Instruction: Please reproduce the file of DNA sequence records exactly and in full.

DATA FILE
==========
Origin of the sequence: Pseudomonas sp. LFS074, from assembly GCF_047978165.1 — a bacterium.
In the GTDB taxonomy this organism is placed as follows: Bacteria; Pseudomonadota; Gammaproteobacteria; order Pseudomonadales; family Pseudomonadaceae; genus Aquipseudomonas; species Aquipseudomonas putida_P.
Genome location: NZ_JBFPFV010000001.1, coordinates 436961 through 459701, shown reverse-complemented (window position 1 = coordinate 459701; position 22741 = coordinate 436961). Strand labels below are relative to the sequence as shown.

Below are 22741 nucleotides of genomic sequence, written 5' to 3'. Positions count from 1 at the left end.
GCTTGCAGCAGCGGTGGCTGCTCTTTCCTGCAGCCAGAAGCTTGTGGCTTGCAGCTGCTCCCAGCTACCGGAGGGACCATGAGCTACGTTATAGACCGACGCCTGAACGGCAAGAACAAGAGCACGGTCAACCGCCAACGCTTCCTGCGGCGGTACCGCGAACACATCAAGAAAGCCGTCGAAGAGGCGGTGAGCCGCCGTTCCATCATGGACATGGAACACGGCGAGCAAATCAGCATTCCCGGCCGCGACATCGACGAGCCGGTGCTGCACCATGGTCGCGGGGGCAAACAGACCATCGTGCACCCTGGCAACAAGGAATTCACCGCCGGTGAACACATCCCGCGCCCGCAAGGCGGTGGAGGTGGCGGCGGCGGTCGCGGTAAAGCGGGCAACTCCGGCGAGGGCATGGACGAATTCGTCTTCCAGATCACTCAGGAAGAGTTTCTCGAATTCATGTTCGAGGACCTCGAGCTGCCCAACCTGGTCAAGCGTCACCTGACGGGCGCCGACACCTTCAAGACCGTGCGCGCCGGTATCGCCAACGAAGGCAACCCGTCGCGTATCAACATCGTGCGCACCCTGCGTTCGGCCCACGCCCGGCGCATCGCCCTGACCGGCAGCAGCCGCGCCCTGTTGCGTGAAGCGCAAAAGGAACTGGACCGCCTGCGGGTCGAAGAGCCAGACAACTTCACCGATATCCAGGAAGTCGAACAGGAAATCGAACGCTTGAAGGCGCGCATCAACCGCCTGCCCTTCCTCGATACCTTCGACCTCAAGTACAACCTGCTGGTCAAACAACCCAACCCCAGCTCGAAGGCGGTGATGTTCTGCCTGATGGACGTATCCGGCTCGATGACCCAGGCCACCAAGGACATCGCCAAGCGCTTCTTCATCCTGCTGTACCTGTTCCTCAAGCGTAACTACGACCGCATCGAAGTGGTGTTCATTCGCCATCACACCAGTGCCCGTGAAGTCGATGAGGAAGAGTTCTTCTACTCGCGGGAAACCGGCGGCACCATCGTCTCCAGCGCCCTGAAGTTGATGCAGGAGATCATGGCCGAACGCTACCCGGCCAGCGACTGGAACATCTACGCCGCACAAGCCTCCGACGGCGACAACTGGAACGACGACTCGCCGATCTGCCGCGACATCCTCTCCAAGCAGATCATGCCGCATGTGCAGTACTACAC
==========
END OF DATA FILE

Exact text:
Origin of the sequence: Pseudomonas sp. LFS074, from assembly GCF_047978165.1 — a bacterium.
In the GTDB taxonomy this organism is placed as follows: Bacteria; Pseudomonadota; Gammaproteobacteria; order Pseudomonadales; family Pseudomonadaceae; genus Aquipseudomonas; species Aquipseudomonas putida_P.
Genome location: NZ_JBFPFV010000001.1, coordinates 436961 through 459701, shown reverse-complemented (window position 1 = coordinate 459701; position 22741 = coordinate 436961). Strand labels below are relative to the sequence as shown.

Below are 22741 nucleotides of genomic sequence, written 5' to 3'. Positions count from 1 at the left end.
GCTTGCAGCAGCGGTGGCTGCTCTTTCCTGCAGCCAGAAGCTTGTGGCTTGCAGCTGCTCCCAGCTACCGGAGGGACCATGAGCTACGTTATAGACCGACGCCTGAACGGCAAGAACAAGAGCACGGTCAACCGCCAACGCTTCCTGCGGCGGTACCGCGAACACATCAAGAAAGCCGTCGAAGAGGCGGTGAGCCGCCGTTCCATCATGGACATGGAACACGGCGAGCAAATCAGCATTCCCGGCCGCGACATCGACGAGCCGGTGCTGCACCATGGTCGCGGGGGCAAACAGACCATCGTGCACCCTGGCAACAAGGAATTCACCGCCGGTGAACACATCCCGCGCCCGCAAGGCGGTGGAGGTGGCGGCGGCGGTCGCGGTAAAGCGGGCAACTCCGGCGAGGGCATGGACGAATTCGTCTTCCAGATCACTCAGGAAGAGTTTCTCGAATTCATGTTCGAGGACCTCGAGCTGCCCAACCTGGTCAAGCGTCACCTGACGGGCGCCGACACCTTCAAGACCGTGCGCGCCGGTATCGCCAACGAAGGCAACCCGTCGCGTATCAACATCGTGCGCACCCTGCGTTCGGCCCACGCCCGGCGCATCGCCCTGACCGGCAGCAGCCGCGCCCTGTTGCGTGAAGCGCAAAAGGAACTGGACCGCCTGCGGGTCGAAGAGCCAGACAACTTCACCGATATCCAGGAAGTCGAACAGGAAATCGAACGCTTGAAGGCGCGCATCAACCGCCTGCCCTTCCTCGATACCTTCGACCTCAAGTACAACCTGCTGGTCAAACAACCCAACCCCAGCTCGAAGGCGGTGATGTTCTGCCTGATGGACGTATCCGGCTCGATGACCCAGGCCACCAAGGACATCGCCAAGCGCTTCTTCATCCTGCTGTACCTGTTCCTCAAGCGTAACTACGACCGCATCGAAGTGGTGTTCATTCGCCATCACACCAGTGCCCGTGAAGTCGATGAGGAAGAGTTCTTCTACTCGCGGGAAACCGGCGGCACCATCGTCTCCAGCGCCCTGAAGTTGATGCAGGAGATCATGGCCGAACGCTACCCGGCCAGCGACTGGAACATCTACGCCGCACAAGCCTCCGACGGCGACAACTGGAACGACGACTCGCCGATCTGCCGCGACATCCTCTCCAAGCAGATCATGCCGCATGTGCAGTACTACAC